Tablets for work are almost as popular as tablets for play, so it's no surprise to see Dell at the forefront of this growing market. Its new Venue 11 Pro 1730 is a flagship corporate machine, and it's got one of the most versatile designs we've seen from any slate.
We've tested the most expensive Venue 11 Pro, which sports a Core i5-4210Y processor. It's Haswell, which means Intel's newest 22nm architecture, but it's an ultra low-power part – its 1.5GHz stock speed, 1.9GHz Turbo peak and dual-core design aren't exactly inspiring. The Surface Pro 2, which is the Dell's closest rival, deploys a Core i5 chip that's usually found in laptops.
Our sample also comes with 4GB of RAM, a 128GB SSD and 2x2 MIMO dual-band 802.11n wireless, but other Venue 11 Pro tablets include slower processors and smaller batteries.
A £629 (about $849, AU$1132) version makes do with a Core i3 processor, and the cheaper £469 (about $780, AU$844) model drops down to a Bay Trail-based Atom CPU with less memory, a smaller SSD, weaker integrated graphics and a 32-bit OS – but, oddly, it's the only Venue 11 Pro with mobile broadband. The base model costs £449 (about $747, AU$808) and has this lesser specification without that extra networking option, so you're stuck with Wi-Fi.
For starters, this is the only tablet we've seen with a removable rear panel. That means the Venue 11 Pro is instantly more manageable than any other tablet and many laptops and Ultrabooks, too. Behind the panel is a removable battery, and it's also possible to get at the SSD and wireless chip – a feature we've never seen on a tablet.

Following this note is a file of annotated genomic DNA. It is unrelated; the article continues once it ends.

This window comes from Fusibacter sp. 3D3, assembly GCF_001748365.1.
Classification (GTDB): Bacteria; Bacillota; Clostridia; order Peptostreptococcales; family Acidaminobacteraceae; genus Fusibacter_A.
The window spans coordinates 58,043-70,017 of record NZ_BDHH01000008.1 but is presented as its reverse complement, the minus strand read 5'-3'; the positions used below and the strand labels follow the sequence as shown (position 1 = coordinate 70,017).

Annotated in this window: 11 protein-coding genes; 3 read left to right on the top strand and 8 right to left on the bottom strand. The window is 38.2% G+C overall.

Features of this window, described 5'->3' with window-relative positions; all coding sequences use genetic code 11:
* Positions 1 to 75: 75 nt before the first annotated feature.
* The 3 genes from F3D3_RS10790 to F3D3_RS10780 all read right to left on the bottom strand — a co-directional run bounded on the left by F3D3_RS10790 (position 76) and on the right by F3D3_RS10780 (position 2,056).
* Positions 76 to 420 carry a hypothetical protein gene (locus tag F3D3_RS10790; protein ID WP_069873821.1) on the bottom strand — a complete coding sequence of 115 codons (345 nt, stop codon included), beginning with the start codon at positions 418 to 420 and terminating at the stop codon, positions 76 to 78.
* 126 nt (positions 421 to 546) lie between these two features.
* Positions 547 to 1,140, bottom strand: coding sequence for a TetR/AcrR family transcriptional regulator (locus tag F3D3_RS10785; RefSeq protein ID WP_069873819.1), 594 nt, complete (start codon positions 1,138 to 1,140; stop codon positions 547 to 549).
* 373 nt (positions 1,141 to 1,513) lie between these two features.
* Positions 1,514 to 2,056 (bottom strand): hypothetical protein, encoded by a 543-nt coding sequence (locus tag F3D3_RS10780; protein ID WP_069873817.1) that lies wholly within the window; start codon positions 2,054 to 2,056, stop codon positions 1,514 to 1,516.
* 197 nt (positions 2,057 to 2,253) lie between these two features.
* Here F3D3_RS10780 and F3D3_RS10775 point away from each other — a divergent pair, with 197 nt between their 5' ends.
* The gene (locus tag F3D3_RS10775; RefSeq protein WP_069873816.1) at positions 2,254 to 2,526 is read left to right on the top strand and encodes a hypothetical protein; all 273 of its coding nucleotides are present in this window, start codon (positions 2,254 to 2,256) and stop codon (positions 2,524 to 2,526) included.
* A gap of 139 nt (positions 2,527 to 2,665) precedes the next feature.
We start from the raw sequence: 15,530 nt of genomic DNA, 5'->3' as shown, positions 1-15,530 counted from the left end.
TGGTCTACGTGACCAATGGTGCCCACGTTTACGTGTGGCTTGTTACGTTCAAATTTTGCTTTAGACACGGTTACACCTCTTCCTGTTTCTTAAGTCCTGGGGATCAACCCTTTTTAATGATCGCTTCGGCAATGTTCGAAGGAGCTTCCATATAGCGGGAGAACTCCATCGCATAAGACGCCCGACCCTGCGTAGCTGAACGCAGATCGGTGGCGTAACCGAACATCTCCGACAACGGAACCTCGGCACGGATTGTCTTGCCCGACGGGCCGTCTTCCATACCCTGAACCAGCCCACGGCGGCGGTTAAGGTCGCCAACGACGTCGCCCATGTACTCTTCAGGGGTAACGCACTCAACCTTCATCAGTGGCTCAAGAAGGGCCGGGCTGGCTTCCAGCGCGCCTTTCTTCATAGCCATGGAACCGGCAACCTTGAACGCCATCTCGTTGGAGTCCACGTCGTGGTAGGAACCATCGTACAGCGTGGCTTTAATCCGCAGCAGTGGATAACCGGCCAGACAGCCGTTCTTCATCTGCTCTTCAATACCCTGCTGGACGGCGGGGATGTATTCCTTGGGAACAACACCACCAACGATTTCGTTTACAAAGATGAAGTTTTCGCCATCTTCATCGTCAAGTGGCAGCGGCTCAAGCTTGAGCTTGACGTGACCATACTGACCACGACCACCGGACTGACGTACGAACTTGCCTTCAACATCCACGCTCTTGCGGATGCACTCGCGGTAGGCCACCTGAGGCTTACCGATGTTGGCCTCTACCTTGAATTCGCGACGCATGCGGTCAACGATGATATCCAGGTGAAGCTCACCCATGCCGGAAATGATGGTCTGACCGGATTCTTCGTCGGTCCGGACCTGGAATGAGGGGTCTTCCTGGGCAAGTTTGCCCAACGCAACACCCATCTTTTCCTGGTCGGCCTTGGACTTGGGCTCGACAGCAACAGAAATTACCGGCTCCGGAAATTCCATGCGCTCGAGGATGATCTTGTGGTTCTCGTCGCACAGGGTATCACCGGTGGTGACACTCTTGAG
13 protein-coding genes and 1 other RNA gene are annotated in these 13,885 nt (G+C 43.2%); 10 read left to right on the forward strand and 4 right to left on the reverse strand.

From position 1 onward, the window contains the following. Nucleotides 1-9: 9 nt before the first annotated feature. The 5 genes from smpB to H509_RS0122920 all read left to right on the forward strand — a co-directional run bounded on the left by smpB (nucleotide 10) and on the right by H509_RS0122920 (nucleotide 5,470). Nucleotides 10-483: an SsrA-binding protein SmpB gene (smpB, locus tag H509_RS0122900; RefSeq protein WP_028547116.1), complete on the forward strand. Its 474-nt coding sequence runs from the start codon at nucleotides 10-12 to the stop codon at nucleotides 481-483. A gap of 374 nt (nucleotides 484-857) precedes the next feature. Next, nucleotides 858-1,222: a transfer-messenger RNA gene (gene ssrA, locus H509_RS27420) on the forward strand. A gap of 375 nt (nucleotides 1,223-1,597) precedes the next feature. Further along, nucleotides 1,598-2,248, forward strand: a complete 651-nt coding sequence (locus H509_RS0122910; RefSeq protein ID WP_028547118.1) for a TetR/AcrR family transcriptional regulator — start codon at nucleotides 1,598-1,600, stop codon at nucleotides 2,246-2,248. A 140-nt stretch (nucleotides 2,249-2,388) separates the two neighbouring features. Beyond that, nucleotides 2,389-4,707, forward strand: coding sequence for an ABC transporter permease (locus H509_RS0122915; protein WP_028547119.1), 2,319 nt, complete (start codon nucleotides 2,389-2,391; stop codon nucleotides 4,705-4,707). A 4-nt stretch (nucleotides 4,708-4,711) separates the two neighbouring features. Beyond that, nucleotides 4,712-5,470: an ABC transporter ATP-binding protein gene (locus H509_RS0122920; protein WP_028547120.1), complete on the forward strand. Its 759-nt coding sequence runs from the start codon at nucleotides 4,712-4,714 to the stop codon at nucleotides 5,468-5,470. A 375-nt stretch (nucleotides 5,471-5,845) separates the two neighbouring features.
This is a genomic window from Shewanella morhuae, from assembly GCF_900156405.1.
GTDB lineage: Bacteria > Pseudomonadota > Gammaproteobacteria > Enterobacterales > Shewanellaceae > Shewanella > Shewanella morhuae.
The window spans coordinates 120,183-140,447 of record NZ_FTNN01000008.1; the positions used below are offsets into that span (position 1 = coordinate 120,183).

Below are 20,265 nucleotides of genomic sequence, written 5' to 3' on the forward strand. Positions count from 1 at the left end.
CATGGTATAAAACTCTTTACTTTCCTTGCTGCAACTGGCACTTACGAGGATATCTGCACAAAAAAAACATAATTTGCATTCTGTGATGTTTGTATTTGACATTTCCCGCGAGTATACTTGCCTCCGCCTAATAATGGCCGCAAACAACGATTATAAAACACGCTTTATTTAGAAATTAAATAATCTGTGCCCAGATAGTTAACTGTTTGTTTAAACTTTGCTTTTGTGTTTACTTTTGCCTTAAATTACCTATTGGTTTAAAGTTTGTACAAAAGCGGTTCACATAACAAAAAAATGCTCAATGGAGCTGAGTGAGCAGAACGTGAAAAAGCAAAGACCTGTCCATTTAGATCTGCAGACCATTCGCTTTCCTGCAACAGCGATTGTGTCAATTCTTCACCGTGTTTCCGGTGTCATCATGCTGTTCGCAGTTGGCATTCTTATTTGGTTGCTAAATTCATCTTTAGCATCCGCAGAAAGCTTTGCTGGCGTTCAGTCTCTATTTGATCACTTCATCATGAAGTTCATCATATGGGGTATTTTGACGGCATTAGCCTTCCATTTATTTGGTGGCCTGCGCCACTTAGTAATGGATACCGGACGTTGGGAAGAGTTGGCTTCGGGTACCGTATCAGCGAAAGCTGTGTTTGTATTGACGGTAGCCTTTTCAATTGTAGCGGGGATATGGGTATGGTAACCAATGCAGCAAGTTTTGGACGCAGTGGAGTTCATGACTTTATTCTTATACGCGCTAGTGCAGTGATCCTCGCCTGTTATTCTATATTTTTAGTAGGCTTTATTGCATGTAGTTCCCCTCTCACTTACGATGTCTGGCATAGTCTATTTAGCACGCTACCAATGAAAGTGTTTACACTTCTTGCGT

The rear is made from soft-touch plastic that looks good and feels comfortable, and the rest of the Venue is hewn from magnesium alloy, which means excellent build quality. This is a rare tablet with a full-sized USB 3 port, and it's also got micro-HDMI and microSD slots.
Dell also sells several accessories designed to complement this machine. The most exciting is the Tablet Keyboard, which has a laptop-style typing unit and a second battery that's almost as big as the Venue's main power pack. The cheaper Slim Keyboard mimics Microsoft's Surface Pro 2, which has a similar design with a fabric covering and smaller plastic keys.
A desktop dock adds three USB 3 ports, several display outputs and a Gigabit Ethernet socket, and there's also a Stylus – but that's not yet available in the UK.
The downside of the Dell's versatile design and broad range of accessories is that this is never a slim or light machine no matter how it's configured. When it's used as a tablet this model weighs 772g and is 13mm from front to back, which is heavier than the Nokia Lumia 2520, with only the 910g Surface Pro 2 proving bulkier.
The situation doesn't improve when those accessories are added. The Slim Keyboard only adds a couple of hundred grams and a few millimetres, but the larger Tablet Keyboard brings the total weight and thickness to 1.57kg and 22mm – as much as a bulky Ultrabook.